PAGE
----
A catch phrase will go here soon.

My favorite blogger/blog of the moment…

11/21/2006

Since I gave Nick a hard time about Gawker.com’s pages/status falling off a cliff earlier today, I figured I’d talk about Gawker’s best blog and blogger.

The one blogger I wished we had landed at Weblogs, Inc. was Gina Trapani from LifeHacker. I tried every two months for a year I think… no offer was good enough. Very, very frustrating. :-)

Gina is the Peter Rojas/Ryan Block of software… for real.

She’s grown LifeHacker from nothing to 7M pages last month–that’s big time. At 7M pages at a $5 -12 RPM (revenue per thousand pages) means that LifeHacker is doing $35k to $84k a month in revenue. That’s $400k to $1M a year in revenue… that’s very, very real.

At this point LifeHacker has to Gawker Media’s best property after Gizmodo.

Update: Someone asked me how I got to the $5-12 RPM number. Let me explain. RPM is revenue per thousand pages. You get this number by adding up the value of all the ads on the page. In LifeHackers case that is three graphical ads and the text links on the side of the page. The leaderboard is a $12-15 CPM (cost per thousand impressions) unit, the skyscraper is an $8-12CPM unit, and the medium rectangle down the page is a $4-8CPM unit. The text links are another $1-2CPM. If you sold those units out at full price at the low end of the range ($12 + $8 + $4 + $1 = $25 CPM) you would make 7,000 x $25, or $175,000 a month. At the high-end of the range even more–but most deals are not at the highend of course. Also, very few blogs are sold out, so if LifeHacker sold 1/7th of their inventory that would be $25k a month, if they sold out half their inventory that would be $80k a month–you get the idea. My guess is they sell 1/3rd and are doing $50k a month or $600k a year. That makes LifeHacker worth 5-10x the revenue number in this market to a buyer, or $3-6M. That is what someone like CNET would pay for it. In a don market you might get 2-4x revenue, or $1-2M.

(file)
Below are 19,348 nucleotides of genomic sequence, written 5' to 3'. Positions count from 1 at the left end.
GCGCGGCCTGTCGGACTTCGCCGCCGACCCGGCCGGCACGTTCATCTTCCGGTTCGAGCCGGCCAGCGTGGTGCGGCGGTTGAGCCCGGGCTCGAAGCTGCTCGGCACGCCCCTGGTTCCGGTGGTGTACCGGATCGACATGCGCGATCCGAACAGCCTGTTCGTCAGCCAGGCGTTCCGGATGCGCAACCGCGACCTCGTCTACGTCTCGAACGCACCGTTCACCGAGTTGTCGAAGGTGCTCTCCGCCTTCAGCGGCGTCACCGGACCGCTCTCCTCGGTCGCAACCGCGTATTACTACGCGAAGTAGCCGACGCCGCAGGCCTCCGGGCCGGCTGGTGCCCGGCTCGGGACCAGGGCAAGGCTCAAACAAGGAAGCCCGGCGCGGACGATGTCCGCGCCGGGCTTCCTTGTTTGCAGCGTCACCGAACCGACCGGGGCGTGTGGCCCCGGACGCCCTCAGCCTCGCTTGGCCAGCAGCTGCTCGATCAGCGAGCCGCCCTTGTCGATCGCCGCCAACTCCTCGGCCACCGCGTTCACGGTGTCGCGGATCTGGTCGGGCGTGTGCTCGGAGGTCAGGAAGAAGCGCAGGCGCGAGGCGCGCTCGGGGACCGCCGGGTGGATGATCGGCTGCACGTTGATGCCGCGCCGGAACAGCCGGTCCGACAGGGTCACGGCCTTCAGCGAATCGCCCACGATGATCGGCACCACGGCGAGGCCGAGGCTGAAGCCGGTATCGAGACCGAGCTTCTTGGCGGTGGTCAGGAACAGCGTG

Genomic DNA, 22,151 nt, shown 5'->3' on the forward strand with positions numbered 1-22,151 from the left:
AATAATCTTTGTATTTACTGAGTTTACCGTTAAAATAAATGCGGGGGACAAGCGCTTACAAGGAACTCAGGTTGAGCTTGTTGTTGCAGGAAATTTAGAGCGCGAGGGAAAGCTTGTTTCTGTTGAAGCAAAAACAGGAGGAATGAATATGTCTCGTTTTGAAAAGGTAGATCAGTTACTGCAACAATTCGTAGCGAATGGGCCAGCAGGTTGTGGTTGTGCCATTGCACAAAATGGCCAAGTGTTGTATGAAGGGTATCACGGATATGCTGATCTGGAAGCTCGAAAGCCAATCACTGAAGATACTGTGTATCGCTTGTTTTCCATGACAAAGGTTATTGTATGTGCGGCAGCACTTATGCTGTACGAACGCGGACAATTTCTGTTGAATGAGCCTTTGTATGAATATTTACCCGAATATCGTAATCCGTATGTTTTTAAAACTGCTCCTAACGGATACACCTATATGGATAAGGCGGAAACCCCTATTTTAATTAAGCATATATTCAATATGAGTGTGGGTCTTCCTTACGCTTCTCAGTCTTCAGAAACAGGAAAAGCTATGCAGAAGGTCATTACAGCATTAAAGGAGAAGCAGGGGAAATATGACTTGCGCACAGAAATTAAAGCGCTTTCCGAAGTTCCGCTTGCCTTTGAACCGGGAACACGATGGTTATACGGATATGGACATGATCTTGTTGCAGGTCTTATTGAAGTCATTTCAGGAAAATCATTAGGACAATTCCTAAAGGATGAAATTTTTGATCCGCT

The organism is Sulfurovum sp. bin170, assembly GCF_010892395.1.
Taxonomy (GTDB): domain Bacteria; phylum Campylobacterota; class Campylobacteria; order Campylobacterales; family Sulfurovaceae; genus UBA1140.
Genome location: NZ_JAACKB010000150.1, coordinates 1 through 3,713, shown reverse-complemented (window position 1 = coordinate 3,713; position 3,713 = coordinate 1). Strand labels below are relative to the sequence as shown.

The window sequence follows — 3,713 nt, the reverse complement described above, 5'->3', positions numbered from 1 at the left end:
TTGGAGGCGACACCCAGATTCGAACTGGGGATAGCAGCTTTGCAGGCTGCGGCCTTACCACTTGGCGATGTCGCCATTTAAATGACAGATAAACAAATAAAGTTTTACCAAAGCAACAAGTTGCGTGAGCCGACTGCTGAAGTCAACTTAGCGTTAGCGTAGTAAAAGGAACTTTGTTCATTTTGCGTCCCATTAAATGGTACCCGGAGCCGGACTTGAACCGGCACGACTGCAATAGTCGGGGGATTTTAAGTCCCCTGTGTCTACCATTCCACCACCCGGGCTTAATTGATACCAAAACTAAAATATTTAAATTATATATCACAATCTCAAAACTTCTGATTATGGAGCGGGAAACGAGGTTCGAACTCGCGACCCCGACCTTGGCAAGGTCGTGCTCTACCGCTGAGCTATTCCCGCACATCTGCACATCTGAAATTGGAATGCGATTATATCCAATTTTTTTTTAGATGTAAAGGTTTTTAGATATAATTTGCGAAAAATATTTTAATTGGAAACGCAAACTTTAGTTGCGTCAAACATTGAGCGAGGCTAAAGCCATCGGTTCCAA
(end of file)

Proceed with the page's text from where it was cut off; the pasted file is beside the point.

http://sm3.sitemeter.com/rpc/v6/server.asp?a=GetChart&n=9&p1=sm3lifehacker&p2=&p3=33&p4=0&p5=66%2E171%2E49%2E245&p6=HTML&p7=1&p8=%2E%3Fa%3Dstatistics&p9=&rnd=95973

  • http://sethop.com/2009/03/25/ada-lovelace-meet-gina-trapani/ Ada Lovelace, meet Gina Trapani. — Sethop’s Interesting Times

    [...] While researching Gina’s life (a remarkably easy task, given how much she has written or had written about her in the last decade), I discovered an article that mentioned the genesis of Lifehacker – it turns out she was already working for Nick Denton as a coder when he bought the domain name, and her enthusiasm for the what could be done with it made him offer her the editor job on the spot. Many will realize this was probably one of the best HR decisions Nick made in his life, and it has to be said he’s made some good ones in his time. “The one blogger I wished we had landed at Weblogs, Inc. was Gina Trapani from LifeHacker. I tried every two months for a year I think… no offer was good enough. Very, very frustrating.” – Jason Calacanis [...]

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Hello, my name is Jason. Welcome to my blog on the interwebs. You can reach me on twitter @jason and by email at jason@inside.com. My Skype is jasoncalacanis, and my mobile phone is 310-456-4900.

I only pick up numbers I recognize, and in terms of emailing me, the best strategy is to write short, blunt and to the point requests. I can quickly respond to short messages, and many times I simply don't have the time to read five page pitches. In terms of taking meetings, I only do that after reviewing an actual product (not a business plan). So, the best time to ping me is when you have mockups or an alpha site. I don't read business plans, and I've never written one.

Other twitter accounts you can follow: Inside.com, Ticker, This Week in Startups and LAUNCH Festival

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